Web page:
Year : 2017  |  Volume : 10  |  Issue : 1  |  Page : 61--64

Surgical repair of tricuspid valve leaflet tear following percutaneous closure of perimembranous ventricular septal defect using Amplatzer duct occluder I: Report of two cases

Saatchi Mahesh Kuwelker1, Devi Prasad Shetty2, Bharat Dalvi3,  
1 Seth G. S. Medical College and KEM Hospital, Parel, Mumbai, Maharashtra, India
2 Narayana Health City, Bengaluru, Karnataka, India
3 Glenmark Cardiac Centre, Mumbai, Maharashtra, India

Correspondence Address:
Bharat Dalvi
Glenmark Cardiac Centre, D L Vaidya Marg, Dadar West, Mumbai - 400 028, Maharashtra


Tricuspid valve (TV) injury following transcatheter closure of perimembranous ventricular septal defect (PMVSD) with Amplatzer ductal occluder I (ADO I), requiring surgical repair, is rare. We report two cases of TV tear involving the anterior and septal leaflets following PMVSD closure using ADO I. In both the patients, the subvalvular apparatus remained unaffected. The patients presented with severe tricuspid regurgitation (TR) 6 weeks and 3 months following the device closure. They underwent surgical repair with patch augmentation of the TV leaflets. Postoperatively, both are asymptomatic with a mild residual TR.

How to cite this article:
Kuwelker SM, Shetty DP, Dalvi B. Surgical repair of tricuspid valve leaflet tear following percutaneous closure of perimembranous ventricular septal defect using Amplatzer duct occluder I: Report of two cases.Ann Pediatr Card 2017;10:61-64

How to cite this URL:
Kuwelker SM, Shetty DP, Dalvi B. Surgical repair of tricuspid valve leaflet tear following percutaneous closure of perimembranous ventricular septal defect using Amplatzer duct occluder I: Report of two cases. Ann Pediatr Card [serial online] 2017 [cited 2021 Jan 27 ];10:61-64
Available from:

Full Text


Ventricular septal defect (VSD) is the most common congenital heart disease affecting 2.62/1000 live births worldwide.[1] Long-term survival of these patients largely depends on the size of the defect, magnitude of the shunt, presence and severity of pulmonary hypertension, and subsequent management. While most small VSDs are managed medically, moderate to large sized VSDs require some form of cardiac intervention.[1] Over the past 10 years, there has been a shift from surgical closure to percutaneous catheter-based closure of VSDs in select group of patients with small to moderate sized defects. Transcatheter closure of VSD is preferred because of the relative safety, lower morbidity, absence of cardiopulmonary bypass, no scar, early recovery, and ease of procedure.[2] Device closure techniques have shown 96%–97.9% success rates without residual shunts.[1],[2] Serious adverse events arising out of catheter closure over long-term are about 8.6%, most being due to various degrees of heart block.[3] The rate of tricuspid stenosis or regurgitation is only 0.7% with most being managed conservatively. Tricuspid valve (TV) injury causing severe tricuspid insufficiency requiring surgical repair is very rare,[4] in most cases is seen acutely due to involvement of the subvalvular apparatus.[4] Here, we report two cases of TV leaflet tear following perimembranous VSD (PMVSD) closure using Amplatzer duct occluder I (ADO I), occurring 6 weeks to 3 months after device closure and resulting in severe tricuspid regurgitation (TR) requiring surgical intervention.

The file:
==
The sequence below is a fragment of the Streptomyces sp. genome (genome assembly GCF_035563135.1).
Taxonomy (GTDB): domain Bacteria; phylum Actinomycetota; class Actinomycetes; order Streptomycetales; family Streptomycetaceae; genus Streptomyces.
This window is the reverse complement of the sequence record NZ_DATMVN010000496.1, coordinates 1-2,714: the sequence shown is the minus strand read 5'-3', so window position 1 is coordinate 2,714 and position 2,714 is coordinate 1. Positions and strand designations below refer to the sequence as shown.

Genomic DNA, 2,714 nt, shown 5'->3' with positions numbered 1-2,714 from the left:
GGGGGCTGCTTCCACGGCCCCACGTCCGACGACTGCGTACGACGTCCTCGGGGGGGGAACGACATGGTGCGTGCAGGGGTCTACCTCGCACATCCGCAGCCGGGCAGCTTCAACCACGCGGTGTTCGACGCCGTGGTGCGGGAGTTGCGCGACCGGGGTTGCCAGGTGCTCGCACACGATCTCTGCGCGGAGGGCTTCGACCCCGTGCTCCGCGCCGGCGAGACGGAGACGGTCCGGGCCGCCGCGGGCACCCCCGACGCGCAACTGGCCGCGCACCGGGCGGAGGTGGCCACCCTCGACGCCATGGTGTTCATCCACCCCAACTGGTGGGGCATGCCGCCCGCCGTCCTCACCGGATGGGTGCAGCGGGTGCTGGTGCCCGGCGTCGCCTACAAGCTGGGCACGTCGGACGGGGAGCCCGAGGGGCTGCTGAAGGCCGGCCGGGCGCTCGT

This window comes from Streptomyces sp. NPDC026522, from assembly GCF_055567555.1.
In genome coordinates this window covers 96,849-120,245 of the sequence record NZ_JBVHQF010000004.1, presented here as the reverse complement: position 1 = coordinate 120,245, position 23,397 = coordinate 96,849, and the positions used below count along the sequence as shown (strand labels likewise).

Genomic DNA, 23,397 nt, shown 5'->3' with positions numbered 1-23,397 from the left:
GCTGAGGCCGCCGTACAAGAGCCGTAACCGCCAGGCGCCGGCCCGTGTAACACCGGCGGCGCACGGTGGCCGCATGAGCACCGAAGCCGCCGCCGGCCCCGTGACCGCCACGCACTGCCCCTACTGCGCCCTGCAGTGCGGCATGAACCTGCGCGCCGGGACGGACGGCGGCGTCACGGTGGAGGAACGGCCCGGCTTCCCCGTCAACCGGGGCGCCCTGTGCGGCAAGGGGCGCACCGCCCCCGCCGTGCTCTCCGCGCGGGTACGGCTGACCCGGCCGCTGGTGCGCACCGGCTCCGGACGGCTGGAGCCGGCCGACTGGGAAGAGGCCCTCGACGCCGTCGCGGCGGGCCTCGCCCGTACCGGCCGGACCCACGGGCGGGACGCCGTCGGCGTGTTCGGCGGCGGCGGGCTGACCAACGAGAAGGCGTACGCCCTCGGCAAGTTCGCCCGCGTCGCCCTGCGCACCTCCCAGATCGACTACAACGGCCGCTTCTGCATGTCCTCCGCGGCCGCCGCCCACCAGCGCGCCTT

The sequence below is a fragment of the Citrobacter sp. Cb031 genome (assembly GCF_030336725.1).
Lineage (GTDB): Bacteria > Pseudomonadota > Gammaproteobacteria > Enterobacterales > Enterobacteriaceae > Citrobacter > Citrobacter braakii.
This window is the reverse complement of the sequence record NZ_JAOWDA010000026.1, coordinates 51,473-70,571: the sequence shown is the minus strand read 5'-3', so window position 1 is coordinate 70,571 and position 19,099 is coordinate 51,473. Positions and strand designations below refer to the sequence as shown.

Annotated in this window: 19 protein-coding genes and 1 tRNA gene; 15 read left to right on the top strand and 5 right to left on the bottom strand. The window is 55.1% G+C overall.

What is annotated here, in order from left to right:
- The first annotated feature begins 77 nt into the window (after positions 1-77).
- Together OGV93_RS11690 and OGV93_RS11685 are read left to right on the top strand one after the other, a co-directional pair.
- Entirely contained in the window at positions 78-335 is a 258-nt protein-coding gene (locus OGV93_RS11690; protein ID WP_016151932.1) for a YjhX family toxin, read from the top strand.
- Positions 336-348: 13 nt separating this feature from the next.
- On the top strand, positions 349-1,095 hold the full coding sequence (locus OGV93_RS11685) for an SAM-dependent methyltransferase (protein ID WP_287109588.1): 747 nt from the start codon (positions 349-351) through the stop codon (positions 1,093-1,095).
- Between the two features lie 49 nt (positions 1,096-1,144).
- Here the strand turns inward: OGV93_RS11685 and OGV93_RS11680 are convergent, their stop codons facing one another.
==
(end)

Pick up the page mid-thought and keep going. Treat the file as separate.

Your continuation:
Case Reports

Case 1

A 5-year-old boy presented with repeated respiratory tract infections and failure to thrive. Clinical examination revealed normal vitals, no evidence of heart failure with a normal heart size and left ventricular (LV) apical impulse. There was a grade 3/6 pansystolic murmur in the left parasternal region. His chest X-ray showed a cardiothoracic ratio of 55% with mild increase in the pulmonary vascularity. The electrocardiogram was normal without any baseline conduction abnormality. A two-dimensional (2D) echo and color Doppler study showed a small 4.5–5 mm PMVSD with a left to right shunt. The VSD was restricted by 112 mmHg. There was a TV aneurysm restricting the VSD with a trivial TR. The aortic valve was normal. His LV was mildly volume overloaded with normal contractility. He underwent transcatheter closure of the PMVSD at another center using 8 × 6 ADO I. The procedure was reported to be uneventful and he was discharged 24 h later with the device in position without any residual shunt and with a mild TR. Six weeks later, he presented with shortness of breath and easy fatigability. His 2D echo color Doppler revealed flail TV leaflets with severe TR [Figure 1]a, [Figure 1]b and [Video 1]a, [Video 1]b. He was advised surgical removal of the device with repair of the TV which he underwent successfully, making an uneventful recovery. At surgery, his septal and anterior leaflets were found to have large tears which were repaired by augmenting the leaflets with a pericardial patch. There was no injury to the subvalvular apparatus. A repeat 2D echo color Doppler evaluation showed no residual VSD and just a mild residual TR [Figure 2]a, [Figure 2]b and [Video 2]a, [Video 2]b.{Figure 1}{Figure 2}





Case 2